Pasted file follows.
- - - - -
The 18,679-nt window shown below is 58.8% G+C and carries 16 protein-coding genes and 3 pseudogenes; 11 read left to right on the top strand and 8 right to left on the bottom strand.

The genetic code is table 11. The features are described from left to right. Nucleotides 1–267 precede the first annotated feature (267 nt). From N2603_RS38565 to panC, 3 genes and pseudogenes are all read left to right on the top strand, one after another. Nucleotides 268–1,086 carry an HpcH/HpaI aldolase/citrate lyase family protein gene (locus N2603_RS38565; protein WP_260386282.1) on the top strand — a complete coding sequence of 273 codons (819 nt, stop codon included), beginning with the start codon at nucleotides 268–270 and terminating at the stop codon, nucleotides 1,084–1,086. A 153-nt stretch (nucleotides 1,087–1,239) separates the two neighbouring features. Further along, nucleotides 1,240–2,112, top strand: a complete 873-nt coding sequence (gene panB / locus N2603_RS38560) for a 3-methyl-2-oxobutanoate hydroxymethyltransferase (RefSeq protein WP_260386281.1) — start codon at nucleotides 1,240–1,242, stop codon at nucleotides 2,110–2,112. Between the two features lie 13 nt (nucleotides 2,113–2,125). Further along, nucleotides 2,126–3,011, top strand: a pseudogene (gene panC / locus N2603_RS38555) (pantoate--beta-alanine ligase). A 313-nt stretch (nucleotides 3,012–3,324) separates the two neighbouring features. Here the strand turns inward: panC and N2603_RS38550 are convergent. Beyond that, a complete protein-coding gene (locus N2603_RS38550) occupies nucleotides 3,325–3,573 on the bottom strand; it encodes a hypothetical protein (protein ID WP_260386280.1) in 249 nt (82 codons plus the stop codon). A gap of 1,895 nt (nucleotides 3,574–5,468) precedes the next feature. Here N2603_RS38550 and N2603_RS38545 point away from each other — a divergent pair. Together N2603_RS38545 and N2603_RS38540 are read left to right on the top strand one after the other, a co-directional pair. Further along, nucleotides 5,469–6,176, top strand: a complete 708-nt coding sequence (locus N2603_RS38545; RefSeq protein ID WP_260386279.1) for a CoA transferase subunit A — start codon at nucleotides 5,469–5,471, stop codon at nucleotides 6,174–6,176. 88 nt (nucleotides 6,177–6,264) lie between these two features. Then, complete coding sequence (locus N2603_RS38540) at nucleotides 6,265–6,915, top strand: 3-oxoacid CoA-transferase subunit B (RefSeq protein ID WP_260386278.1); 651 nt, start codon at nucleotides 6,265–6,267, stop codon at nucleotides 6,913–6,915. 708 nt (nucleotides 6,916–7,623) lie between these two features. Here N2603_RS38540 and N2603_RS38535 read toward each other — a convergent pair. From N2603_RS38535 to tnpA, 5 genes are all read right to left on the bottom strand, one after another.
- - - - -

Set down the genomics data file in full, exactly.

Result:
The 18,679-nt window shown below is 58.8% G+C and carries 16 protein-coding genes and 3 pseudogenes; 11 read left to right on the top strand and 8 right to left on the bottom strand.

The genetic code is table 11. The features are described from left to right. Nucleotides 1–267 precede the first annotated feature (267 nt). From N2603_RS38565 to panC, 3 genes and pseudogenes are all read left to right on the top strand, one after another. Nucleotides 268–1,086 carry an HpcH/HpaI aldolase/citrate lyase family protein gene (locus N2603_RS38565; protein WP_260386282.1) on the top strand — a complete coding sequence of 273 codons (819 nt, stop codon included), beginning with the start codon at nucleotides 268–270 and terminating at the stop codon, nucleotides 1,084–1,086. A 153-nt stretch (nucleotides 1,087–1,239) separates the two neighbouring features. Further along, nucleotides 1,240–2,112, top strand: a complete 873-nt coding sequence (gene panB / locus N2603_RS38560) for a 3-methyl-2-oxobutanoate hydroxymethyltransferase (RefSeq protein WP_260386281.1) — start codon at nucleotides 1,240–1,242, stop codon at nucleotides 2,110–2,112. Between the two features lie 13 nt (nucleotides 2,113–2,125). Further along, nucleotides 2,126–3,011, top strand: a pseudogene (gene panC / locus N2603_RS38555) (pantoate--beta-alanine ligase). A 313-nt stretch (nucleotides 3,012–3,324) separates the two neighbouring features. Here the strand turns inward: panC and N2603_RS38550 are convergent. Beyond that, a complete protein-coding gene (locus N2603_RS38550) occupies nucleotides 3,325–3,573 on the bottom strand; it encodes a hypothetical protein (protein ID WP_260386280.1) in 249 nt (82 codons plus the stop codon). A gap of 1,895 nt (nucleotides 3,574–5,468) precedes the next feature. Here N2603_RS38550 and N2603_RS38545 point away from each other — a divergent pair. Together N2603_RS38545 and N2603_RS38540 are read left to right on the top strand one after the other, a co-directional pair. Further along, nucleotides 5,469–6,176, top strand: a complete 708-nt coding sequence (locus N2603_RS38545; RefSeq protein ID WP_260386279.1) for a CoA transferase subunit A — start codon at nucleotides 5,469–5,471, stop codon at nucleotides 6,174–6,176. 88 nt (nucleotides 6,177–6,264) lie between these two features. Then, complete coding sequence (locus N2603_RS38540) at nucleotides 6,265–6,915, top strand: 3-oxoacid CoA-transferase subunit B (RefSeq protein ID WP_260386278.1); 651 nt, start codon at nucleotides 6,265–6,267, stop codon at nucleotides 6,913–6,915. 708 nt (nucleotides 6,916–7,623) lie between these two features. Here N2603_RS38540 and N2603_RS38535 read toward each other — a convergent pair. From N2603_RS38535 to tnpA, 5 genes are all read right to left on the bottom strand, one after another.